It’s coming to an end, everyone.  Seriously.  No lie this time.  According to a variety of industry sources, the WGA and the AMPTP are set to finalize a deal this weekend that would effectively end the months-long strike and have the writers head back to work in the very near future.  Nothing is official just yet, but given all the buzz about different shows returning to production, which series will return and how many episodes they’ll attempt to finish by season’s end, it’s hard to believe that a deal isn’t imminent.  Where there’s smoke, there’s fire.

Perhaps the most overt indication of a deal being close to official came Thursday afternoon, when ex-Disney head Michale Eisner plainly and clearly declared the writers’ strike finished.  Speaking about the deal, Eisner stated “They’ve made a deal, they shook hands on a deal [and it] is going on Saturday to the constituents. It’s impossible that [the writers] turn it down. A deal has been made and they will be back to work reasonably soon.”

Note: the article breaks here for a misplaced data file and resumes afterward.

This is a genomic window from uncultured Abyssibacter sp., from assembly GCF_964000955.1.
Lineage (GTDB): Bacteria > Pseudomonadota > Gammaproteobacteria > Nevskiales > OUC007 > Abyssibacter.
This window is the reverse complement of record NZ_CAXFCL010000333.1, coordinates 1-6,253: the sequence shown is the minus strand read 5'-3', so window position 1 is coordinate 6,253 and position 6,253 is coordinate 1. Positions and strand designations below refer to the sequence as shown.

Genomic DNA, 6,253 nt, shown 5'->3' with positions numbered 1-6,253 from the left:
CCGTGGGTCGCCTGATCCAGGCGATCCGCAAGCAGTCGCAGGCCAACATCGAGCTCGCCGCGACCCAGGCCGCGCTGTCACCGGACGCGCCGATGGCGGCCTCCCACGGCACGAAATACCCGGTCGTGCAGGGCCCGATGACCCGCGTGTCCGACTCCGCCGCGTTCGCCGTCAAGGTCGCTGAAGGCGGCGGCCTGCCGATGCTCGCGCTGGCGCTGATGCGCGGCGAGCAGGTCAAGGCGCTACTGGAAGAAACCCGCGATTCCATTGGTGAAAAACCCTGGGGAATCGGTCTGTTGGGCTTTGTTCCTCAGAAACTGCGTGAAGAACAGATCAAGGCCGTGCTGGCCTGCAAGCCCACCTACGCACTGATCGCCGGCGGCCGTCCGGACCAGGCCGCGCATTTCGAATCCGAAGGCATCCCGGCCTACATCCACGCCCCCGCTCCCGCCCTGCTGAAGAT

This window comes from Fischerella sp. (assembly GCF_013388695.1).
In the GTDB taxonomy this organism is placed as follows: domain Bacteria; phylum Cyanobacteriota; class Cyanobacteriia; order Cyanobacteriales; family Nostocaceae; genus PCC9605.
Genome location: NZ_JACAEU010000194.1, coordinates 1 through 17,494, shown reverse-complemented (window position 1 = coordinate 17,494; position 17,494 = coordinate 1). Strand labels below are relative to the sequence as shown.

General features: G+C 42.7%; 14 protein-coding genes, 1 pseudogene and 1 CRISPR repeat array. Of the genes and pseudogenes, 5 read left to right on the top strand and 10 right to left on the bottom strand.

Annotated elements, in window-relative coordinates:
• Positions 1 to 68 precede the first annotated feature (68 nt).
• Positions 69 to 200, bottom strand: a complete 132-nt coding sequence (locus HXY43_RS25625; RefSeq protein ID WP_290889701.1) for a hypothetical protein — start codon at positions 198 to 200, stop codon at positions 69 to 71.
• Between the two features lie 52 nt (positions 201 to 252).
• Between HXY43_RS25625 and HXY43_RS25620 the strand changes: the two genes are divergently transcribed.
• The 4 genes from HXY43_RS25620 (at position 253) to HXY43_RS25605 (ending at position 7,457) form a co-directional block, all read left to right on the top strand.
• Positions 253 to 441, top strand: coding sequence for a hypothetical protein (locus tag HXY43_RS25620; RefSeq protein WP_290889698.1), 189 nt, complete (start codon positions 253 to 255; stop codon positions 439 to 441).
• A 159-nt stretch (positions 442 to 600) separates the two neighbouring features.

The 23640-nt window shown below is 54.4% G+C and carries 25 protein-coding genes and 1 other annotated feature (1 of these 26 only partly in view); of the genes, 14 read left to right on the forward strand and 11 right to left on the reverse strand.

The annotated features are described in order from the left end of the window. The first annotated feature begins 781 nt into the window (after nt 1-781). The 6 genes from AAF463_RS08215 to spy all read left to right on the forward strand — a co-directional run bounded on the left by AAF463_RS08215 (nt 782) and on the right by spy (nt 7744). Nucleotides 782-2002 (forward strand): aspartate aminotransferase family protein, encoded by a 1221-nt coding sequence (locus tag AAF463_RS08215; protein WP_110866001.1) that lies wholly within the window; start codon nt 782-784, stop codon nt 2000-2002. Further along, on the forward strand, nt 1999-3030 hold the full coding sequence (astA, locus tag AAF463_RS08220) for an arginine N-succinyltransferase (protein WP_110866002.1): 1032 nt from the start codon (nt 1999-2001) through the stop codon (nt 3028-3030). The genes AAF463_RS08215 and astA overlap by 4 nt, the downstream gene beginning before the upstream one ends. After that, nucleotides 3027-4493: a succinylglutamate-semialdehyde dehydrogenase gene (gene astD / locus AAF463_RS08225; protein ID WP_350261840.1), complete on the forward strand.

This is a bold statement from a man who no longer runs a studio, but it’s not like Eisner is known for making bold claims.  All the evidence points to him being correct, and let’s hope for everyone’s sake that it is.  With this being what it is, the question on every television fan’s mind is “What does this mean for my favorite shows?”  Well, it depends on the show. 

Right now, the word is that popular and established series will ramp up production and attempt to film anywhere between five to ten more episodes that should air beginning in April.  Lost, for instance, might be able to finish it’s entire sixteen episode season.  More likely, they’ll get 4-6 extra episodes complete to air before summer.  It’s being said that all of the new series (Chuck, Pushing Daisies, etc.) will hold off on production and just re-boot come next Fall. 

I’m just going to cross my fingers and hope that all the rumblings are true and that the writers return to work and start cranking out new episodes of all our favorite shows.

-Oscar Dahl, BuddyTV Senior Writer
Source: TVGuide

Oscar Dahl

Senior Writer, BuddyTV